With journalism and blogging constantly changing, a listicle has become a fun tactic that can be used to draw the reader in with visuals. It’s a form of photojournalism that breaks the traditional blogging form of words and uses pictures tell a continuous story.
As a whole, listicle’s are a quicker way to inform readers about a specific topic. Rather than try to explain or describe a place paragraph after paragraph, a listicle provides photos to set the scene for readers to see what the author is trying to depict.
Gothamist uses this technique many times to attract viewers when they are reporting news, feature or entertainment stories.
The site is best known for providing listicle’s when writing about New York City life.
“The 10 Best Tourist Spots Every New Yorker Should Visit,” provides pictures of landscapes and unique places for New York natives to visit as well as some context about the desired place. This gives the readers more detail as to where and why exactly they should go to this location.
A listicle is an advantage for articles like this since it gives readers a chance to see what the author is saying. Not everyone loves to read and staring at a wall of words can be unappealing. A visual photoset will attract the reader to continuously read the article and perhaps make the reader want to see these locations for themselves.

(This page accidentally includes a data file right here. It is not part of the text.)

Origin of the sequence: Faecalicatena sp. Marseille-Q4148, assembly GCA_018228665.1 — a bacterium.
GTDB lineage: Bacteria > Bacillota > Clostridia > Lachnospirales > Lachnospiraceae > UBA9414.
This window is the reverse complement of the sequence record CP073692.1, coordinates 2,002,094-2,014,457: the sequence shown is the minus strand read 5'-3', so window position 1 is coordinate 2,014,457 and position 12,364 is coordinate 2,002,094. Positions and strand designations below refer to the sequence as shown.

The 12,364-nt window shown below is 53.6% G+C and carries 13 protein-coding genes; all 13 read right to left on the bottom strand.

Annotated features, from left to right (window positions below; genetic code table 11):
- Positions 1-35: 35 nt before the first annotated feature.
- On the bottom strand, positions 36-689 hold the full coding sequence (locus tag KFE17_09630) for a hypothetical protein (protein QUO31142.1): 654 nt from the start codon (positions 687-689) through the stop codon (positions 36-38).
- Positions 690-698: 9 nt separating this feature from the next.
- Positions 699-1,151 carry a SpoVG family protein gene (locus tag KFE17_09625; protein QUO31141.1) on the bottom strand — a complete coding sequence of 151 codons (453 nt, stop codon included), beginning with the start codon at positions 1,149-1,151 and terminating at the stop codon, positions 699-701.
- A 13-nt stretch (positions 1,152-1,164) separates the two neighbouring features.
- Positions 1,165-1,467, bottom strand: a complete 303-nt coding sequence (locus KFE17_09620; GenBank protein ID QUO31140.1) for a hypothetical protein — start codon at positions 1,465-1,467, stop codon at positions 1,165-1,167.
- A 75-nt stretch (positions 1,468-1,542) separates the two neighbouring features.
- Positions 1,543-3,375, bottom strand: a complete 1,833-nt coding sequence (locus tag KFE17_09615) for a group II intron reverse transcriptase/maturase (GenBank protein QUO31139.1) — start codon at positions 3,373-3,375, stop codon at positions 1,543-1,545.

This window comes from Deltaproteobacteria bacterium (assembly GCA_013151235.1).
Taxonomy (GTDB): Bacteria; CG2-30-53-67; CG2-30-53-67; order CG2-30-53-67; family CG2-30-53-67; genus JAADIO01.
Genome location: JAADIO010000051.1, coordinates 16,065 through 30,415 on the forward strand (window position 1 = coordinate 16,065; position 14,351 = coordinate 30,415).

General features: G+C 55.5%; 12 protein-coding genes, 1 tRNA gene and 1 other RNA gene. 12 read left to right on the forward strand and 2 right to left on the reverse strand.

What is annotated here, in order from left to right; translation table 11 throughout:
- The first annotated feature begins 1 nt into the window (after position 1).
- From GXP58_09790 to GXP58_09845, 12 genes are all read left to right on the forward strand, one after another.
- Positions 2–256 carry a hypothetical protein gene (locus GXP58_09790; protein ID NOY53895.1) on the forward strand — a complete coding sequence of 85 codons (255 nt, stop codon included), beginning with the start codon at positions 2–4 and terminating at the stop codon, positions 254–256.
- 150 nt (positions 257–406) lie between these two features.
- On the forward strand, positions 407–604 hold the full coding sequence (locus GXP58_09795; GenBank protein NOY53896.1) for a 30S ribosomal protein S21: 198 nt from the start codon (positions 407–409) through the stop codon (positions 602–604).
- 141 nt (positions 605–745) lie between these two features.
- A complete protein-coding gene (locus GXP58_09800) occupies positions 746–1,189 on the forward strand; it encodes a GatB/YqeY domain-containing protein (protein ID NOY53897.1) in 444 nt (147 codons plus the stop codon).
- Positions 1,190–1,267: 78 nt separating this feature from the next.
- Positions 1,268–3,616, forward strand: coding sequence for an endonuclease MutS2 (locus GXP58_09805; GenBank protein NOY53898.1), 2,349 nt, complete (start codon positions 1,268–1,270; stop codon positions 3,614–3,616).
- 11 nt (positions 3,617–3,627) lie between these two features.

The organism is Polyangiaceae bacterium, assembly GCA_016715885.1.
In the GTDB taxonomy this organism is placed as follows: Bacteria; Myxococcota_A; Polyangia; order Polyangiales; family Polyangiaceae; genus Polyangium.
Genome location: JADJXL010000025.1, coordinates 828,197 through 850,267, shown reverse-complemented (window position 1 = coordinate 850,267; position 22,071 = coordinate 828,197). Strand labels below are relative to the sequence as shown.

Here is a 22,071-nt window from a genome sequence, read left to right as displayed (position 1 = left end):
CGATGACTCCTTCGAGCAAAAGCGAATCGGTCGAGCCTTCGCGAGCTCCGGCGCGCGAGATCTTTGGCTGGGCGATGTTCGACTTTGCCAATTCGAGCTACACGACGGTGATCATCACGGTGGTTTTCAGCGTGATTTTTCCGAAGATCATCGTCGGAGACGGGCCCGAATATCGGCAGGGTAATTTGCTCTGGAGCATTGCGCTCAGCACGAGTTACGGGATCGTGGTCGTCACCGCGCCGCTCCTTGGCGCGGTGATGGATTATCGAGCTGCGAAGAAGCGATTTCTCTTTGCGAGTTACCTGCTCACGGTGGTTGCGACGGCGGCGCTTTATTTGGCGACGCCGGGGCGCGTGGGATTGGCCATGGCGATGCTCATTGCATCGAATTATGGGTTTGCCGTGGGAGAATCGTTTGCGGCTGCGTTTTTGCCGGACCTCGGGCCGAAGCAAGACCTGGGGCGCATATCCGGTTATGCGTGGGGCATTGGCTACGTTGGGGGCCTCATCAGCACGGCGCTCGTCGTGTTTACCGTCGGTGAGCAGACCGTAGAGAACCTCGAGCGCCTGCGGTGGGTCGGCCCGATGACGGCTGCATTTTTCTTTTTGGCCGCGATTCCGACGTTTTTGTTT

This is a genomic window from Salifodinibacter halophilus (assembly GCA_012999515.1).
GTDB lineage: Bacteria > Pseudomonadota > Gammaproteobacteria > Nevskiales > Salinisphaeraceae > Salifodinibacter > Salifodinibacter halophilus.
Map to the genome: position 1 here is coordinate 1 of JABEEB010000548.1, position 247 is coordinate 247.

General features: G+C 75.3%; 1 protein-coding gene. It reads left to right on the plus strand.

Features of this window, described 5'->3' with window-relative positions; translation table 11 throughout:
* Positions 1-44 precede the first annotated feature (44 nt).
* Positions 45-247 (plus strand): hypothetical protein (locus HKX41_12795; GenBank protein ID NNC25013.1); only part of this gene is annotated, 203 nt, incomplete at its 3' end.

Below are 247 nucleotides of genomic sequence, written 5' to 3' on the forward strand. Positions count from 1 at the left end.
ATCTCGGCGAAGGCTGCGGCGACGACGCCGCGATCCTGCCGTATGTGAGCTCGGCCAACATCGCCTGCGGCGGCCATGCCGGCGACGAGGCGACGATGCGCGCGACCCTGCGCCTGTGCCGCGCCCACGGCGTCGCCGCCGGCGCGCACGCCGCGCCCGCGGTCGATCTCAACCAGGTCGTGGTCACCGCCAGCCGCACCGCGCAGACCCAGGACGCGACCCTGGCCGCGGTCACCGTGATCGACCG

The author also provides directions for the desired locations and uses hyperlinking within the captions to let the reader find more information about each place.
Since the article is directed at New York natives, I felt that the author could’ve substituted out places like The Empire State Building and the Staten Island Ferry with something more detailed and unique. If you live in the Big Apple, chances are you already know about these popular locations.
This article has over 90 comments, 1,000 likes on Facebook and over 100 tweets on Twitter. Without social media, listicle’s would be hard to spread and attract viewers as it is only a technique that relies heavily on online journalism and blogging and would most likely not be something shown on broadcast news or in traditional newspapers.